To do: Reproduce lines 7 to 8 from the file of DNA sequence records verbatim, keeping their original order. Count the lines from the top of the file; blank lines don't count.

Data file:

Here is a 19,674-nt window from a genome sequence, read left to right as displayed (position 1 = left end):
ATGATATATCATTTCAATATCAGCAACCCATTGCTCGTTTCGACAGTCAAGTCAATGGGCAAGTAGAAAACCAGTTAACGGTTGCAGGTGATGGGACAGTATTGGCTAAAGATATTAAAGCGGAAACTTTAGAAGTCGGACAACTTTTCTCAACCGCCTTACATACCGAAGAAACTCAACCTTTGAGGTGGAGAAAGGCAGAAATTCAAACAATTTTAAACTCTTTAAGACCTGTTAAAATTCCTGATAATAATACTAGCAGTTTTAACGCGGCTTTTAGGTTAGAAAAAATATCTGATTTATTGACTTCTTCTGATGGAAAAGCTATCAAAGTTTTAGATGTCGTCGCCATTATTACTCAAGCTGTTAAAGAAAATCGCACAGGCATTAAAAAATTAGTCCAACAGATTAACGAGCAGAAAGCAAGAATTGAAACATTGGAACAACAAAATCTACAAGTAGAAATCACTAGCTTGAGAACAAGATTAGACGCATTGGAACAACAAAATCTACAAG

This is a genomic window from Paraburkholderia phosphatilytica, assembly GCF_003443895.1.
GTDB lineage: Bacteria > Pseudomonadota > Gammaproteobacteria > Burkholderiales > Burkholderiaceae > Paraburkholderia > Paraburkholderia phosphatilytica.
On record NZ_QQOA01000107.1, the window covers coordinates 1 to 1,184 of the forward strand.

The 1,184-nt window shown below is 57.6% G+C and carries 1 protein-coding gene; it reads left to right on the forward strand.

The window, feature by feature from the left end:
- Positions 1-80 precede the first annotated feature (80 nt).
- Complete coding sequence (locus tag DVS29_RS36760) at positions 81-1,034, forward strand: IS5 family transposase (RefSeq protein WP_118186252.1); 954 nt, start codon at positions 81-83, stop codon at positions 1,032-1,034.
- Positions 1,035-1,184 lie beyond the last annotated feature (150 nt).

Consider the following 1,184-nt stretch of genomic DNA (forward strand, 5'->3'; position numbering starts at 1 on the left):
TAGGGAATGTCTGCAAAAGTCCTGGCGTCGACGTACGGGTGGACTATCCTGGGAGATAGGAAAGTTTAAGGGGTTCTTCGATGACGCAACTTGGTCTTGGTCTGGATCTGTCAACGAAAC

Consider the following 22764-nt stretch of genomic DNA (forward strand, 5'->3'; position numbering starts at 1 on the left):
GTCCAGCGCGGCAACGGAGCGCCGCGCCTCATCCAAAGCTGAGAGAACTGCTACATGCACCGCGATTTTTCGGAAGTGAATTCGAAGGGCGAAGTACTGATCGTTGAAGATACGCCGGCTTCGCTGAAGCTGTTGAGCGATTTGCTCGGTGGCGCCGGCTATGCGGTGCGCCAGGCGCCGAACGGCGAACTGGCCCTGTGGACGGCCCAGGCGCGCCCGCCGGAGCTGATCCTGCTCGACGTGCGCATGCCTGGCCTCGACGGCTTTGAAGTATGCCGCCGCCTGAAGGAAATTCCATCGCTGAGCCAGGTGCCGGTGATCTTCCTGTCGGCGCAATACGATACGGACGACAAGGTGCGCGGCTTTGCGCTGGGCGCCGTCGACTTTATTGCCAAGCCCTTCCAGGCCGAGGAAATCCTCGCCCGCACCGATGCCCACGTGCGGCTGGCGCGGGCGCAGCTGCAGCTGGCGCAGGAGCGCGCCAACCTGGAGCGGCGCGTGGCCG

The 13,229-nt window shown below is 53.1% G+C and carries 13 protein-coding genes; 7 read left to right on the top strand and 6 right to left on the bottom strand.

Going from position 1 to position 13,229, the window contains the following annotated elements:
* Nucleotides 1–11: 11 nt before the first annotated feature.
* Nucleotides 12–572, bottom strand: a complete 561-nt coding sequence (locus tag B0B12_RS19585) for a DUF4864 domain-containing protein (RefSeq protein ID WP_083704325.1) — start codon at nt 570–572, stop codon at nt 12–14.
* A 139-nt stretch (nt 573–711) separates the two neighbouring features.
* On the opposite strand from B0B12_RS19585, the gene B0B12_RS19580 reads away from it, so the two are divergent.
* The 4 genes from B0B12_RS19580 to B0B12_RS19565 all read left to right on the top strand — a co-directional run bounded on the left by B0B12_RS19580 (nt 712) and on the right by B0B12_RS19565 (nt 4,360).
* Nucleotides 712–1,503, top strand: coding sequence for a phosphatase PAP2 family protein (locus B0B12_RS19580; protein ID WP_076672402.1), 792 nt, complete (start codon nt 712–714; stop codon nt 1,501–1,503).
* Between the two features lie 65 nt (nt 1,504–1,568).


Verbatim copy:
The window, feature by feature from the left end:
- Positions 1-80 precede the first annotated feature (80 nt).